Question: If x^3 - x=p, and x is ODD, is p divisible by 24?

My solution: Factor x to give me x(x-1)(x+1) = p. So when x is ODD then (x-1) (x+1) will be even (ODD+-ODD=Even). That means p is even.

Now 24 = 2^3 * 3. Until here I am fine. And after this I get stuck on most of these types of problems. What to look for after this to get an answer?
_________________

Re: Consecutive Integers and Divisibility [#permalink]

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30 Jun 2011, 01:04

this much seems perfectly fine. you'll have to eliminate answers after this step...thats all you can do...
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Re: Consecutive Integers and Divisibility [#permalink]

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30 Jun 2011, 02:33

1

This post received KUDOS

enigma123 wrote:

Guys,

These type of problems are really becoming a pain for me. can you please tell me what to do and where I am going wrong?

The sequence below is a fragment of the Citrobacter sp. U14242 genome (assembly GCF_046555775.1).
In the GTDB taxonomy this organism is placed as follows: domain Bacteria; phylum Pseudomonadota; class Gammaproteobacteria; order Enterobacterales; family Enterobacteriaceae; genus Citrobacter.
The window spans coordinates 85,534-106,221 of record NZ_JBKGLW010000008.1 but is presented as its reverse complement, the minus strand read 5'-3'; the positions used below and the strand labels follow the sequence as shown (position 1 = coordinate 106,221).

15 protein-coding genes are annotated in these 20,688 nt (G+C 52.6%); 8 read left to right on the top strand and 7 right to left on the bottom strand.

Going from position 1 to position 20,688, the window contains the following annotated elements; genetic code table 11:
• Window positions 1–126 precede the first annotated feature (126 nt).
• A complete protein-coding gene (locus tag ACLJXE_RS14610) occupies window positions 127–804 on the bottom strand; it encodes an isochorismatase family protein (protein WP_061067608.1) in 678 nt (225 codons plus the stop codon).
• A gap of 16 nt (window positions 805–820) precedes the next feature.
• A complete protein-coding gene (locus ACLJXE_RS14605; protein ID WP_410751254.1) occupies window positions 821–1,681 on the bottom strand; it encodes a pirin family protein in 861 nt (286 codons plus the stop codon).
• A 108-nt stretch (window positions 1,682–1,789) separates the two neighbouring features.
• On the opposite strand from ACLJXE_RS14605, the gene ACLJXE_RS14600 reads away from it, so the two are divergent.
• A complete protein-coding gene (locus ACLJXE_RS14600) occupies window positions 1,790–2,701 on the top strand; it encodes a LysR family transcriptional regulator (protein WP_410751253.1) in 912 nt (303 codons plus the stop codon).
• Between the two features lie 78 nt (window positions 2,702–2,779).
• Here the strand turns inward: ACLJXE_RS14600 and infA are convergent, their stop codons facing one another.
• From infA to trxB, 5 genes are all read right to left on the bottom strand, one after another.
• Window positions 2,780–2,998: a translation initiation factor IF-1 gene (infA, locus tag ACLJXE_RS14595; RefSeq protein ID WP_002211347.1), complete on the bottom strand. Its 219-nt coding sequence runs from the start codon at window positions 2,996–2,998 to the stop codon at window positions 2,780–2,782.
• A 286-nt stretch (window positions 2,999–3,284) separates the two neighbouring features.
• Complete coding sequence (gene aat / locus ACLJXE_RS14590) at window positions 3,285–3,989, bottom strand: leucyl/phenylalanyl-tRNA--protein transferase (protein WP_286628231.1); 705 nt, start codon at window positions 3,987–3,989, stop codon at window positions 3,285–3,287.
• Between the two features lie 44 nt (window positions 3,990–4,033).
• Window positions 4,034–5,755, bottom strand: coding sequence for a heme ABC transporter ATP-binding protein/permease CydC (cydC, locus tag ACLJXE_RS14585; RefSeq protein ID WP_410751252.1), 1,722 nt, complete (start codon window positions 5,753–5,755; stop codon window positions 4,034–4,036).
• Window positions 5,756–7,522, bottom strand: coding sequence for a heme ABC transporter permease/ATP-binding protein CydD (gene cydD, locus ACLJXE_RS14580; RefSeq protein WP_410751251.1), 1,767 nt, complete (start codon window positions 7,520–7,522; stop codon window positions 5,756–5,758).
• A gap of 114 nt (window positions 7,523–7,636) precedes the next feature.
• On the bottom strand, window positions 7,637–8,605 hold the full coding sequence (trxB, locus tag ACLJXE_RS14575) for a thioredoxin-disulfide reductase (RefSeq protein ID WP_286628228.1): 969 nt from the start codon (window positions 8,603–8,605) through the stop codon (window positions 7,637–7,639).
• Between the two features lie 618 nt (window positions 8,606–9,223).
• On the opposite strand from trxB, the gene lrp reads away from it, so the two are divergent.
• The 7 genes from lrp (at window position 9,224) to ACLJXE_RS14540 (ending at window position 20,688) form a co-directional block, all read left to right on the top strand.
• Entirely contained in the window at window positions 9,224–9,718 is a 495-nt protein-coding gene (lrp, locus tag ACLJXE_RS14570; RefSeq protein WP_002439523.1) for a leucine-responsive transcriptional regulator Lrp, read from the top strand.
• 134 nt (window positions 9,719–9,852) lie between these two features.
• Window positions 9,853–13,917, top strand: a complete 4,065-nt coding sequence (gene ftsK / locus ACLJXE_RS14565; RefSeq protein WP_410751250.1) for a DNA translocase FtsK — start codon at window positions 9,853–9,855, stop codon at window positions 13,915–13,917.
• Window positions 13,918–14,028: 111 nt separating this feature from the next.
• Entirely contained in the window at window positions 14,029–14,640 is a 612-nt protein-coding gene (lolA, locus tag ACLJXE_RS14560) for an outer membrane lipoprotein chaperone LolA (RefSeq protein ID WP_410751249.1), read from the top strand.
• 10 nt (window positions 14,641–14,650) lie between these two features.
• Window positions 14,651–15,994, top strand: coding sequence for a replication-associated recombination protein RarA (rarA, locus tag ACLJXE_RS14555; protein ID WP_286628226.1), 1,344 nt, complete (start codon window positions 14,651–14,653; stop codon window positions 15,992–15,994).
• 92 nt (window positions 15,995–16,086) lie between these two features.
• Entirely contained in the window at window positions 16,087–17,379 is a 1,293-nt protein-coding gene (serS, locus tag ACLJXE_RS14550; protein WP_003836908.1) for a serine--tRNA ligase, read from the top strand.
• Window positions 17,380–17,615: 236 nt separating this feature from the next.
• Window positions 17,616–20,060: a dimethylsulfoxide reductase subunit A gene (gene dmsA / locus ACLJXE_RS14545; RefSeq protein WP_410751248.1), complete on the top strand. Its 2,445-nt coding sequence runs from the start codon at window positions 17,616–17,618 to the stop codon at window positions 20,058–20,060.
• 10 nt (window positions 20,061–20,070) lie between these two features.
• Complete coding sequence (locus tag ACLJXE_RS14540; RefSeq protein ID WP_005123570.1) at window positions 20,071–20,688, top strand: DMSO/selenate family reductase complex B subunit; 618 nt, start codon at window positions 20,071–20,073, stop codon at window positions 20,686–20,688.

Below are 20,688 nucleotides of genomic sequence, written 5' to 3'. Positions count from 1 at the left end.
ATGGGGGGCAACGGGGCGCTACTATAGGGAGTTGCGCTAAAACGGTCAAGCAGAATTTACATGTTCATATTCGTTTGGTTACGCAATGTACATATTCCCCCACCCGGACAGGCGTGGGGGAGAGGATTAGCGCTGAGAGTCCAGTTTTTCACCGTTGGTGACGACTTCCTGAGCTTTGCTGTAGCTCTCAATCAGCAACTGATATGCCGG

Question: If x^3 - x=p, and x is ODD, is p divisible by 24?

My solution: Factor x to give me x(x-1)(x+1) = p. So when x is ODD then (x-1) (x+1) will be even (ODD+-ODD=Even). That means p is even.

Now 24 = 2^3 * 3. Until here I am fine. And after this I get stuck on most of these types of problems. What to look for after this to get an answer?

There, there. Okay, you're off to a good start: factoring and breaking down expressions and numbers is an excellent habit. But the "playing around" with numbers cannot stop there. You need to take this a step further and think about two important points:

First, if x is an integer, (x - 1), x and (x + 1) are by definition consecutive integers. Among three consecutive integers, one of them must be a multiple of 3.

Second, if x is odd, (x - 1) and (x + 1) are both even. And since every second even number is a multiple of 4, one of the two has to be a multiple of 4. And since 4 times 2 = 8, a multiple of 4 times a multiple of 2 has to be a multiple of 8.

So, x(x - 1)(x + 1) has to have a multiple of 3 somewhere in there, and it has to have 2^3 multiplied in there as well. And since 3 and 2 are both prime and neither can be overlapped with prime factors, we conclude that p must be a multiple of (2^3) * 3.